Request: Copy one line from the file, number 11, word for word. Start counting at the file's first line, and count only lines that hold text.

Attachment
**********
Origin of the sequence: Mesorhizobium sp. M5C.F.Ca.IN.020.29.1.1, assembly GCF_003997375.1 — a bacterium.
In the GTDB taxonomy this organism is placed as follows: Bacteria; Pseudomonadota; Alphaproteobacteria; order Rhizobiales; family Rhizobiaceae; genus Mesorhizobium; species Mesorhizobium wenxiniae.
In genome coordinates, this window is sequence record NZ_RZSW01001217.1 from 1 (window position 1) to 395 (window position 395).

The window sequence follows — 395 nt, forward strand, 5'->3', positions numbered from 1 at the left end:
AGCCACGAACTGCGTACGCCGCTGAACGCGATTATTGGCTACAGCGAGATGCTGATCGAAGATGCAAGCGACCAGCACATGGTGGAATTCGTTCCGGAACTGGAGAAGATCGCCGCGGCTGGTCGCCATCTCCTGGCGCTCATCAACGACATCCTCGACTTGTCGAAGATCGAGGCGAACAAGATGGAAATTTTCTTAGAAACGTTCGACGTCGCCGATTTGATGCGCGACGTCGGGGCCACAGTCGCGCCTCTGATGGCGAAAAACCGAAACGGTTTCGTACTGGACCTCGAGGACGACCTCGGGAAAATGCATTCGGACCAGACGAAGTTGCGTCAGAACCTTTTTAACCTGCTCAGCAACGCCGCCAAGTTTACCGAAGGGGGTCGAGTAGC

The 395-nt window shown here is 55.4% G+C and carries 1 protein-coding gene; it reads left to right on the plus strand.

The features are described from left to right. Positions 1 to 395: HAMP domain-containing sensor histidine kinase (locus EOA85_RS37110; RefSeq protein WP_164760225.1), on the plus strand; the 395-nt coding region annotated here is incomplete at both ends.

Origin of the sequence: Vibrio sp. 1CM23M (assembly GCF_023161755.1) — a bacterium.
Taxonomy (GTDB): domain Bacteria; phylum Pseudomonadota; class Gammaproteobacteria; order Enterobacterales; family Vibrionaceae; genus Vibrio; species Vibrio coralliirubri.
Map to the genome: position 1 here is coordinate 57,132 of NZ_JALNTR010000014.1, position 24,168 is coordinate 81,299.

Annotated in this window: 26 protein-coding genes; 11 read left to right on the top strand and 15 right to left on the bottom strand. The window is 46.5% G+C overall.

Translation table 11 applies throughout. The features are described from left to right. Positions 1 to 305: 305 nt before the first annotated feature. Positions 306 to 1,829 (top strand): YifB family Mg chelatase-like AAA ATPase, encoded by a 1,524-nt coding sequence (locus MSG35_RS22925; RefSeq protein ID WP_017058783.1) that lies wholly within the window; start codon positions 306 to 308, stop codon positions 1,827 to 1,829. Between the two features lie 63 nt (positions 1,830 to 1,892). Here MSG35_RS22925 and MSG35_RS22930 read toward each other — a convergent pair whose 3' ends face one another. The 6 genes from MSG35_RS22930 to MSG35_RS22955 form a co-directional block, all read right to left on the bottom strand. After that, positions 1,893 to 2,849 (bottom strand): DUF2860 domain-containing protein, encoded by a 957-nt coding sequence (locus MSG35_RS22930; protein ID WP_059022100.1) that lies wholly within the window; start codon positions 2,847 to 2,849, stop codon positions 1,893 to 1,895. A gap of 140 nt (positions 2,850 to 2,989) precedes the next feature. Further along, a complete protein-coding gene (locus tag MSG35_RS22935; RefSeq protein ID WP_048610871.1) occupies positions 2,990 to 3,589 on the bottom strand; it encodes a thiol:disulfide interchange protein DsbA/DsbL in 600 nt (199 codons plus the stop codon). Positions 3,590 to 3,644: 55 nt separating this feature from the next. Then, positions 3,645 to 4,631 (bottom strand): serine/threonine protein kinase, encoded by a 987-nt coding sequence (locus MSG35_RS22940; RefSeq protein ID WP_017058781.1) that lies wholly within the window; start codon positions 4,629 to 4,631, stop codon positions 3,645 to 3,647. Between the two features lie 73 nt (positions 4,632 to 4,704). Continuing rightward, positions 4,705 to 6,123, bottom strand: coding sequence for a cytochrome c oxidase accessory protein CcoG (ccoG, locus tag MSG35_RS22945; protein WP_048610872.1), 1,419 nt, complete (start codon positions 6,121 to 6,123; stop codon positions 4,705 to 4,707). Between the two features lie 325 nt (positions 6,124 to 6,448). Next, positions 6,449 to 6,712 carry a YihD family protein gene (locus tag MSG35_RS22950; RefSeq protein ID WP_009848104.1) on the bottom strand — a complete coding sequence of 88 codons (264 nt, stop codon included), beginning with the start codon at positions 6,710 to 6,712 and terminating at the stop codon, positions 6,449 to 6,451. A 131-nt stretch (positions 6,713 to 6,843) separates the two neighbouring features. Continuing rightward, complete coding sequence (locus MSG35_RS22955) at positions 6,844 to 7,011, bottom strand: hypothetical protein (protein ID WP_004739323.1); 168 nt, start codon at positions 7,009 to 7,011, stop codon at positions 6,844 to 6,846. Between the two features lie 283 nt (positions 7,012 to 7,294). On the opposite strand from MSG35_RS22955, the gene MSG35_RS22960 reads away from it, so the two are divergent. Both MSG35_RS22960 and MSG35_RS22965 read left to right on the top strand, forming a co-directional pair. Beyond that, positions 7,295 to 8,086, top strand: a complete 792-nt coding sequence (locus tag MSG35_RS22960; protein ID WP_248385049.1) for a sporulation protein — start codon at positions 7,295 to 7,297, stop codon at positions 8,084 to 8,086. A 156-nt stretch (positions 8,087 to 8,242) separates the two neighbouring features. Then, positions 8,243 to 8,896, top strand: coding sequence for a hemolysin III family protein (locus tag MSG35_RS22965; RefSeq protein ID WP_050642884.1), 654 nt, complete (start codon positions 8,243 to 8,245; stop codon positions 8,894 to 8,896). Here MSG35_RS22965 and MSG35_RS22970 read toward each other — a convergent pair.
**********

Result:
Annotated in this window: 26 protein-coding genes; 11 read left to right on the top strand and 15 right to left on the bottom strand. The window is 46.5% G+C overall.